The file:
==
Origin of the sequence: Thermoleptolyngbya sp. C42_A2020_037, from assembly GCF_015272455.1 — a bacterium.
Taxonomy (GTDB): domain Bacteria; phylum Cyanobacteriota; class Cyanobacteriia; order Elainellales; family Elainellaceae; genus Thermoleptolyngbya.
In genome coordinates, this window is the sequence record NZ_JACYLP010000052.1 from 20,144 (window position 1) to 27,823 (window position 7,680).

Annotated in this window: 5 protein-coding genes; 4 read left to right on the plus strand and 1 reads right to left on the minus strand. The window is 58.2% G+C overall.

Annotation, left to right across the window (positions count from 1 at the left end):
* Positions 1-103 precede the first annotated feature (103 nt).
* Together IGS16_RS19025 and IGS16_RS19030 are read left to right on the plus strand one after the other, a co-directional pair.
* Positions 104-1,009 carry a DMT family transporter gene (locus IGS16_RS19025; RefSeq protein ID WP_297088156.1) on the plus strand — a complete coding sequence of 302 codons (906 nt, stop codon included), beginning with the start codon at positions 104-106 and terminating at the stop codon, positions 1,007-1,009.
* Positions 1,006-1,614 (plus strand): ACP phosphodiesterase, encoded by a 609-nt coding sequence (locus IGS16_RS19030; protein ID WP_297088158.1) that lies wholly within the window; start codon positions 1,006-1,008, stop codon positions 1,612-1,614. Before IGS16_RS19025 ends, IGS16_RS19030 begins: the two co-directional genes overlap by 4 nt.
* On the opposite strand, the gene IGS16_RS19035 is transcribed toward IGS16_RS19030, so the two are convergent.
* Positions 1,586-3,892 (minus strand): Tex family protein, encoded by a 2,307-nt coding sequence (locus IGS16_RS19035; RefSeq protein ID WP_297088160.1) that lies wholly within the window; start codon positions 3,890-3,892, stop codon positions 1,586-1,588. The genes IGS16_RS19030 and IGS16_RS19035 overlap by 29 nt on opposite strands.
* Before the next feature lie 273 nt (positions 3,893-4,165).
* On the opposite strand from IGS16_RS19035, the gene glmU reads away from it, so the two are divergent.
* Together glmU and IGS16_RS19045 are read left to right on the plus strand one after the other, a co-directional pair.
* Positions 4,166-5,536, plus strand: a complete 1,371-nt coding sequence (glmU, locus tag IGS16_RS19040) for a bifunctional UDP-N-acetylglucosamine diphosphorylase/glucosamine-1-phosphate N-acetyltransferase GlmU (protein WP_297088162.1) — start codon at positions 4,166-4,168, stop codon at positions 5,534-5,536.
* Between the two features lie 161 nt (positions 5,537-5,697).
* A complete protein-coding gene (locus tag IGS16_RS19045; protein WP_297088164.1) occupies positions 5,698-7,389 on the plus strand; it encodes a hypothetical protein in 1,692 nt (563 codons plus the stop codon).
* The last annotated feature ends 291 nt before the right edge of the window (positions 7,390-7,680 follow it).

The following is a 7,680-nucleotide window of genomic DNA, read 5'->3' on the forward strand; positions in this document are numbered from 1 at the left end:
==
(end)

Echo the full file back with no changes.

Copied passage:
Origin of the sequence: Thermoleptolyngbya sp. C42_A2020_037, from assembly GCF_015272455.1 — a bacterium.
Taxonomy (GTDB): domain Bacteria; phylum Cyanobacteriota; class Cyanobacteriia; order Elainellales; family Elainellaceae; genus Thermoleptolyngbya.
In genome coordinates, this window is the sequence record NZ_JACYLP010000052.1 from 20,144 (window position 1) to 27,823 (window position 7,680).

Annotated in this window: 5 protein-coding genes; 4 read left to right on the plus strand and 1 reads right to left on the minus strand. The window is 58.2% G+C overall.

Annotation, left to right across the window (positions count from 1 at the left end):
* Positions 1-103 precede the first annotated feature (103 nt).
* Together IGS16_RS19025 and IGS16_RS19030 are read left to right on the plus strand one after the other, a co-directional pair.
* Positions 104-1,009 carry a DMT family transporter gene (locus IGS16_RS19025; RefSeq protein ID WP_297088156.1) on the plus strand — a complete coding sequence of 302 codons (906 nt, stop codon included), beginning with the start codon at positions 104-106 and terminating at the stop codon, positions 1,007-1,009.
* Positions 1,006-1,614 (plus strand): ACP phosphodiesterase, encoded by a 609-nt coding sequence (locus IGS16_RS19030; protein ID WP_297088158.1) that lies wholly within the window; start codon positions 1,006-1,008, stop codon positions 1,612-1,614. Before IGS16_RS19025 ends, IGS16_RS19030 begins: the two co-directional genes overlap by 4 nt.
* On the opposite strand, the gene IGS16_RS19035 is transcribed toward IGS16_RS19030, so the two are convergent.
* Positions 1,586-3,892 (minus strand): Tex family protein, encoded by a 2,307-nt coding sequence (locus IGS16_RS19035; RefSeq protein ID WP_297088160.1) that lies wholly within the window; start codon positions 3,890-3,892, stop codon positions 1,586-1,588. The genes IGS16_RS19030 and IGS16_RS19035 overlap by 29 nt on opposite strands.
* Before the next feature lie 273 nt (positions 3,893-4,165).
* On the opposite strand from IGS16_RS19035, the gene glmU reads away from it, so the two are divergent.
* Together glmU and IGS16_RS19045 are read left to right on the plus strand one after the other, a co-directional pair.
* Positions 4,166-5,536, plus strand: a complete 1,371-nt coding sequence (glmU, locus tag IGS16_RS19040) for a bifunctional UDP-N-acetylglucosamine diphosphorylase/glucosamine-1-phosphate N-acetyltransferase GlmU (protein WP_297088162.1) — start codon at positions 4,166-4,168, stop codon at positions 5,534-5,536.
* Between the two features lie 161 nt (positions 5,537-5,697).
* A complete protein-coding gene (locus tag IGS16_RS19045; protein WP_297088164.1) occupies positions 5,698-7,389 on the plus strand; it encodes a hypothetical protein in 1,692 nt (563 codons plus the stop codon).
* The last annotated feature ends 291 nt before the right edge of the window (positions 7,390-7,680 follow it).

The following is a 7,680-nucleotide window of genomic DNA, read 5'->3' on the forward strand; positions in this document are numbered from 1 at the left end: